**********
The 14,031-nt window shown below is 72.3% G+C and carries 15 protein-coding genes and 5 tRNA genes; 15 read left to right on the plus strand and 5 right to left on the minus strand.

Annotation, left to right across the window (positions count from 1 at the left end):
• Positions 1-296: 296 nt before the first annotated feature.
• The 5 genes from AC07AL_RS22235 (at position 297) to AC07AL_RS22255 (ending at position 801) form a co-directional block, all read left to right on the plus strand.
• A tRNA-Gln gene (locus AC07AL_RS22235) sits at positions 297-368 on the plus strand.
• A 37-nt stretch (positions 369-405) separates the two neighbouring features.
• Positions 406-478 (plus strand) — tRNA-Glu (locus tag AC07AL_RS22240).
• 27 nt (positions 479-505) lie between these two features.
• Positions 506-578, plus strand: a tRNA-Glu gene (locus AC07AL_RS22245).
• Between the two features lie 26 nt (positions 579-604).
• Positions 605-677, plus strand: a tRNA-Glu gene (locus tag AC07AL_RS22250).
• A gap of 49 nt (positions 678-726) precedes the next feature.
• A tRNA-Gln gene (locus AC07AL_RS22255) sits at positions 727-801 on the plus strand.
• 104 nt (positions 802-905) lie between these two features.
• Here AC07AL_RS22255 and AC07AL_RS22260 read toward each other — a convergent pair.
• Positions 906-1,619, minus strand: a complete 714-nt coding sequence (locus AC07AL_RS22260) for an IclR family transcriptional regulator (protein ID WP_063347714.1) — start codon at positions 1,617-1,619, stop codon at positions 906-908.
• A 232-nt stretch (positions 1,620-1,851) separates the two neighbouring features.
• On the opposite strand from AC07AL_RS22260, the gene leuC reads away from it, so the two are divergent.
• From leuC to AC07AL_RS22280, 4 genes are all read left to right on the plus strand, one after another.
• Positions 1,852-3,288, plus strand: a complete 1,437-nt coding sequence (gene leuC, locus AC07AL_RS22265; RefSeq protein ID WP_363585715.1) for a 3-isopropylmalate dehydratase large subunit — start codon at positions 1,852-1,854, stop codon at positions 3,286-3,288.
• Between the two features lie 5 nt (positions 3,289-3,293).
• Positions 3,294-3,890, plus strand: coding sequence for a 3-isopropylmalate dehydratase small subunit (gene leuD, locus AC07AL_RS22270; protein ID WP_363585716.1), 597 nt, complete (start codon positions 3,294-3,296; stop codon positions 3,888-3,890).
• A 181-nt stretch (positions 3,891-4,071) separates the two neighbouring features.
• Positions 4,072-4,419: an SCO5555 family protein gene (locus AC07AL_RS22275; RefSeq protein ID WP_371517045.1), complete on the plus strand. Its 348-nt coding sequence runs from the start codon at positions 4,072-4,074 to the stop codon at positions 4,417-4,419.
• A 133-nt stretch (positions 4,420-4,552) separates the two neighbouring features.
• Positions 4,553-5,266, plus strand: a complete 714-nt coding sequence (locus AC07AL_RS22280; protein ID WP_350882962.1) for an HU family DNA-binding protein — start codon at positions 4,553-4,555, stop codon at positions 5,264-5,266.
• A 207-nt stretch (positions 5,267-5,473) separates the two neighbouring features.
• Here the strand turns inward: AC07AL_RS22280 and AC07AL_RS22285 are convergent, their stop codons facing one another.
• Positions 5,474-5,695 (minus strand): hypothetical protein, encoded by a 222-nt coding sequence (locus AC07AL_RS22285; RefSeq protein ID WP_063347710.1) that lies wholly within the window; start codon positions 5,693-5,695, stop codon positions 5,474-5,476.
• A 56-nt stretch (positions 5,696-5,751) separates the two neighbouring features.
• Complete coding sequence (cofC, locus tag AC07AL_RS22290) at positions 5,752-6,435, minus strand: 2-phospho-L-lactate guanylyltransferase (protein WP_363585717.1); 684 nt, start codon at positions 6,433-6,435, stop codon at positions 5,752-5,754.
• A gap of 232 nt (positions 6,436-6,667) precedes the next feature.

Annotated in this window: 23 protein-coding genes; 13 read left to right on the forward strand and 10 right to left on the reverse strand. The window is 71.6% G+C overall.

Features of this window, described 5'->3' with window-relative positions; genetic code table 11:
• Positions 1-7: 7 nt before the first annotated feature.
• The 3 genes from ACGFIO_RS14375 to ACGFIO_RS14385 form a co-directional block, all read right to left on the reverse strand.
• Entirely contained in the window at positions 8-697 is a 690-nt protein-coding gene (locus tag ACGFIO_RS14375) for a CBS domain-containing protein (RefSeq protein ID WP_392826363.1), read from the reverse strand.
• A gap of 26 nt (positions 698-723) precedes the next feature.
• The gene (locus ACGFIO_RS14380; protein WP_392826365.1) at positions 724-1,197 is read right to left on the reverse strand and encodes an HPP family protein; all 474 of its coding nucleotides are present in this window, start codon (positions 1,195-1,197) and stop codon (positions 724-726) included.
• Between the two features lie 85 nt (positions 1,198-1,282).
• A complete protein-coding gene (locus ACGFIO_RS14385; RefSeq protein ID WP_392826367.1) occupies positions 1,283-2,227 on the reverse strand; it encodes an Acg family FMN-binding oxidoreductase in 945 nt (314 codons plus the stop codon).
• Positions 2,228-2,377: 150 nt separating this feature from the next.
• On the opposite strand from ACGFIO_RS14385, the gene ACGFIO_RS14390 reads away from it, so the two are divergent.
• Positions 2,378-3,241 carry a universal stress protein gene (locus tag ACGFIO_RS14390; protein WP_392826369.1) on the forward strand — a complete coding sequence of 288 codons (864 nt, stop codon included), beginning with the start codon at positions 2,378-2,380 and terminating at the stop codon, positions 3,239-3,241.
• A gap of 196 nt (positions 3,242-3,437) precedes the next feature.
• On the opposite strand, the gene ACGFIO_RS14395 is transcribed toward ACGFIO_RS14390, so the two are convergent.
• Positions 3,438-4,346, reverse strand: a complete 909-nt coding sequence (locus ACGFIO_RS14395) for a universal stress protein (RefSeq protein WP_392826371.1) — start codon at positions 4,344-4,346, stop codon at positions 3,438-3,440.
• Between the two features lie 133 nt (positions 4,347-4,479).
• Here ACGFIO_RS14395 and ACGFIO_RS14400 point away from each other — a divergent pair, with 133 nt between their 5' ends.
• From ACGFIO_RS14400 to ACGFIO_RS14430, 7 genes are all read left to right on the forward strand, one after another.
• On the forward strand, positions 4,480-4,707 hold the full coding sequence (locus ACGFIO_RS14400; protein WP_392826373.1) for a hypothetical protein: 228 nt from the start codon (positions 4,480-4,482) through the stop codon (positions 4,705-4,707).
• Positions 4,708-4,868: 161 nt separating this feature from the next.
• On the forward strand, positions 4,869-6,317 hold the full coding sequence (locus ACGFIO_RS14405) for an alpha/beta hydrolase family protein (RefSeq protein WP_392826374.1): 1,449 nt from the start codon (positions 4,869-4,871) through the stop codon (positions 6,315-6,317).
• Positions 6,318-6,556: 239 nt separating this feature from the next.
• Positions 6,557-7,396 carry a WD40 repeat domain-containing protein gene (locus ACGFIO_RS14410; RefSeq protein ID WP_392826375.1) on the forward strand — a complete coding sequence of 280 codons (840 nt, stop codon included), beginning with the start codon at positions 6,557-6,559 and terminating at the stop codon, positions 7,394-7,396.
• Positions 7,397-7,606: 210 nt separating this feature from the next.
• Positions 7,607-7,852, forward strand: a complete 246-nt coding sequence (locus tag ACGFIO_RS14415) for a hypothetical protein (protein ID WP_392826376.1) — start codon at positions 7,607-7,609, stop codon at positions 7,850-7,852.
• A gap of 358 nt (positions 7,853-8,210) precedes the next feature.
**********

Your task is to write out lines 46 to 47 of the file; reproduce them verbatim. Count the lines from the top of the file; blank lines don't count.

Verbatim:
• On the opposite strand, the gene ACGFIO_RS14395 is transcribed toward ACGFIO_RS14390, so the two are convergent.
• Positions 3,438-4,346, reverse strand: a complete 909-nt coding sequence (locus ACGFIO_RS14395) for a universal stress protein (RefSeq protein WP_392826371.1) — start codon at positions 4,344-4,346, stop codon at positions 3,438-3,440.